An Introvert’s Guide to Worldcon

This is part of my series “An Introvert’s Guide to Writing.” For more tips on going to conventions see post #5 in the Introvert series.

I’m going to Reno next week along with several thousand others, many of whom will, like me, wish they were somewhere else. Like in the hotel room writing or watching “House” reruns.

Why go to these endless networking confabs? People who say “To see my friends!” are doubtless looking forward to the dozens of close friends they have made in the biz. Maybe even hundreds of best friends! However, for the introvert, we are happy to see friends, of course, but both of them live in Indiana. So why are we going to Reno?

1. Because we learn stuff.

2. Because we may be able to do business with editors and collaborators.

3. And because, like it or not, we shall meet people.

Here is the thing about meeting people

The world is run by people, the writing/publishing business is run by people and the people we meet may know someone else who knows someone else who will be fun or productive to know. Thus, meeting people at conventions is a very nice door into the world you are trying to break into.

It just won’t happen all at once or all at one convention. It will be incremental. Your first goal is to meet a few people and establish a little rapport. You can say hello next convention and remind them of your name. Over time, you’ve met a dozen, two dozen. And once in awhile a few of these people introduce you to someone else whom you just might love talking to or who ends up giving you a key piece of information. So we have here a geometric progression in your world of acquaintances.

This kind of progression doesn’t work very well on-line. Therefore we’re going to Reno.

Let’s not call it networking

First of all, introverts consider networking cynical and obnoxious if not downright degrading. We have our reasons and since we know we’re right, there’s no point going into it here. We don’t need to “work a room” and we don’t need to look for people who will be worthwhile to know.

We are just looking to meet other people for a bit of a chat and to see what makes them tick. We are open, curious, relaxed. If asked for our business card, we don’t even have one with us. We’re just striking up a conversation. We have no expectations for productivity or to flog our book/manuscript.

The idea is not to meet people who can do you favors or lift your boat to the next level. If it happens, great. But if that is your goal, you will tighten up and, as in the golf swing, tension will cause you to hit the ball all wonky.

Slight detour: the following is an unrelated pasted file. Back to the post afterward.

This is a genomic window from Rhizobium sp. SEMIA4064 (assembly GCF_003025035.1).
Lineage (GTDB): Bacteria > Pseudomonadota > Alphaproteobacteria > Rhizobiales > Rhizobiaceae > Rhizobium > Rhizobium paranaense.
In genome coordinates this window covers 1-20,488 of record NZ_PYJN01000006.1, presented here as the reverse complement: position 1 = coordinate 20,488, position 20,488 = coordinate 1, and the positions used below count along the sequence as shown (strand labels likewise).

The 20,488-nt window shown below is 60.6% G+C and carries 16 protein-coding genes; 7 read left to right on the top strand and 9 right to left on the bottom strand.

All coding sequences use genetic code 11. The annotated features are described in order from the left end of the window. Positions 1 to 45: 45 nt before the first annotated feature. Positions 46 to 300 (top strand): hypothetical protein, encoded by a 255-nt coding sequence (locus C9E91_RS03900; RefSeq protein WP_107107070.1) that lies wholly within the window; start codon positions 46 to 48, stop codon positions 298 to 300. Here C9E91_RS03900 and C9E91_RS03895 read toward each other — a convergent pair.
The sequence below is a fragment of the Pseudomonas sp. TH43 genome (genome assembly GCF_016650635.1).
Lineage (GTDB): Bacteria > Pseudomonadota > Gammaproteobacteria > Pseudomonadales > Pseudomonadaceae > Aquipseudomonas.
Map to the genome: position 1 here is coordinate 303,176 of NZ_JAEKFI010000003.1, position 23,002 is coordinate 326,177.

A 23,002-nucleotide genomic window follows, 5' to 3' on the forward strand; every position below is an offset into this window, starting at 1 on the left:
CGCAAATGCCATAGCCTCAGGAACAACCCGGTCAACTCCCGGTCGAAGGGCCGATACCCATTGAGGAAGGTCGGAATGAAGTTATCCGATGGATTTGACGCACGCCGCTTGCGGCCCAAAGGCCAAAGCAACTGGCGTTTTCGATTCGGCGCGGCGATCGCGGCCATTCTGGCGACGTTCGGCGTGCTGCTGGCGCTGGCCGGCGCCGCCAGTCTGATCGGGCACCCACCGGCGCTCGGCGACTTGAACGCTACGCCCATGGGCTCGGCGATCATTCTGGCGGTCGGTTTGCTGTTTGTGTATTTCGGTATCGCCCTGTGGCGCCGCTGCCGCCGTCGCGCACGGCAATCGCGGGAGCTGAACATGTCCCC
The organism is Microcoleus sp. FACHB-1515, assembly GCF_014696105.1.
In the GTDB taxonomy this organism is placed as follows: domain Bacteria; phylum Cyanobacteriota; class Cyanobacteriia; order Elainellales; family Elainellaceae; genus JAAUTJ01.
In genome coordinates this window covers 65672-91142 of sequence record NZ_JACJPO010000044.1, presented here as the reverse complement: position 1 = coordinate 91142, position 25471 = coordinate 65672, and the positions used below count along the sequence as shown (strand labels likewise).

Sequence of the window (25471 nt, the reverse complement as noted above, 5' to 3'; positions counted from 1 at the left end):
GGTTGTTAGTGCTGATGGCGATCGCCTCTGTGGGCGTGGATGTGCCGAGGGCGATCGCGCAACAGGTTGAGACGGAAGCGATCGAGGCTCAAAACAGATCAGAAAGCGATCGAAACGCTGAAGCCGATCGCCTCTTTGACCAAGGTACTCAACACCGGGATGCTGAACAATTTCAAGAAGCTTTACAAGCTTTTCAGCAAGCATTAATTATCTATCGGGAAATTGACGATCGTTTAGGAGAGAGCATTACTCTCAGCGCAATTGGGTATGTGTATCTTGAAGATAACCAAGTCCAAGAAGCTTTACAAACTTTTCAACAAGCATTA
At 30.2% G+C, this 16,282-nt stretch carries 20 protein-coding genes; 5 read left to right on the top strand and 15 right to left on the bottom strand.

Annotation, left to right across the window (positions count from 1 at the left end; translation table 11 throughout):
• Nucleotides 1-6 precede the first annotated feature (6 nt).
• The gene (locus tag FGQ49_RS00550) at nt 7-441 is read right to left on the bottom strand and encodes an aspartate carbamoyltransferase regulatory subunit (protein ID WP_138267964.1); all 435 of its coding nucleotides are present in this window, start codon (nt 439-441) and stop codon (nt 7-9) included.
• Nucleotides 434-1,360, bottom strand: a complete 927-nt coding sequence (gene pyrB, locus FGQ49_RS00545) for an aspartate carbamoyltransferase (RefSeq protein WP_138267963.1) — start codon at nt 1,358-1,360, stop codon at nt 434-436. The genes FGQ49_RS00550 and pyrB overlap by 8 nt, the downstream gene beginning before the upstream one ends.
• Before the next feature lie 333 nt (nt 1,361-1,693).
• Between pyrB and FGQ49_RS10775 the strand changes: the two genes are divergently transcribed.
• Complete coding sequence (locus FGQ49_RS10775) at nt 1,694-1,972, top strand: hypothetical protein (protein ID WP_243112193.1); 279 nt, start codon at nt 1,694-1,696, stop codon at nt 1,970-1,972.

Another reason we’re not stalking influential people at the convention is that they are sometimes hard to meet. Everyone wants to meet them. So what’s left?

You guessed it, people like you. People tend to congregate with folks at the same level. Why is this? Well, if you were a best-selling author, would you want people pulling on your sleeve for introductions and favors all the time? This is sadly what happens. So writers congregate with people at their level of achievement and that is just fine. Because you are more likely to make a real friend among people at your own level. Not only that, you’re more likely to enjoy the conversations. You’ll have lots in common.

And one of the great things about such a circle of acquaintances is that over the years, if they stay in the biz, you’ll likely keep that friendship or quasi-friendship no matter if the friend succeeds sooner than you, or more spectacularly.

You are establishing a group of peers. They may become friends, or stay acquaintances. But because they are peers, they will pass on contacts, information and their career experiences. Remember, they’re looking to you for the same things.

Make a list

So in Reno, we’re going to make a list of the people we meet. Write their names on your iPhone note app, on the conference program cover, or in ink on your forearm. Just remember to do it. People love it when you remember their name. Next convention, comb the list of attendees for all those who you’ve met. Write their names down before going to the event.

Say hi.

And meet some new people.

Will it be fun? Maybe not, but by God, you won’t be alone in the universe, and you will not be alone in publishing and writing, either.

You can do it. I’m rooting for you. Say hi in Reno if you see me.

 

8 Responses

  1. Janna Silverstein says:

    Great post, Kay, and excellent advice! See you in Reno! May I tug at your sleeve and say hello?

  2. Kay says:

    No, I’ll be tugging on Your sleeve. Unless you’re wearing leathers…

  3. Elizabeth Bourne says:

    Great post! And very helpful to someone who prefers mostly hiding under a rock, but knows she shouldn’t.

  4. Dennis says:

    I very much enjoyed your post …you come across as a straight shooter…that’s very refreshing in this day and age…

  5. Kay says:

    It’s an extrovert’s world, but we can learn to navigate it.

  6. Great blog, Kay.
    I was an introvert once. Not any more. Now half (or more) of the reason that I go to conferences is to gab with people that are trying to do what I am doing. Misery may love company but that pales in comparison to the appetite for common ground.

  7. Kay says:

    Well, I could agree with you to some extent, introvert though I am. That is, one-on-one I do enjoy. Walking into crowded rooms where you don’t know anybody–hey Steve, if you can do that just fine–you were Never an introvert!

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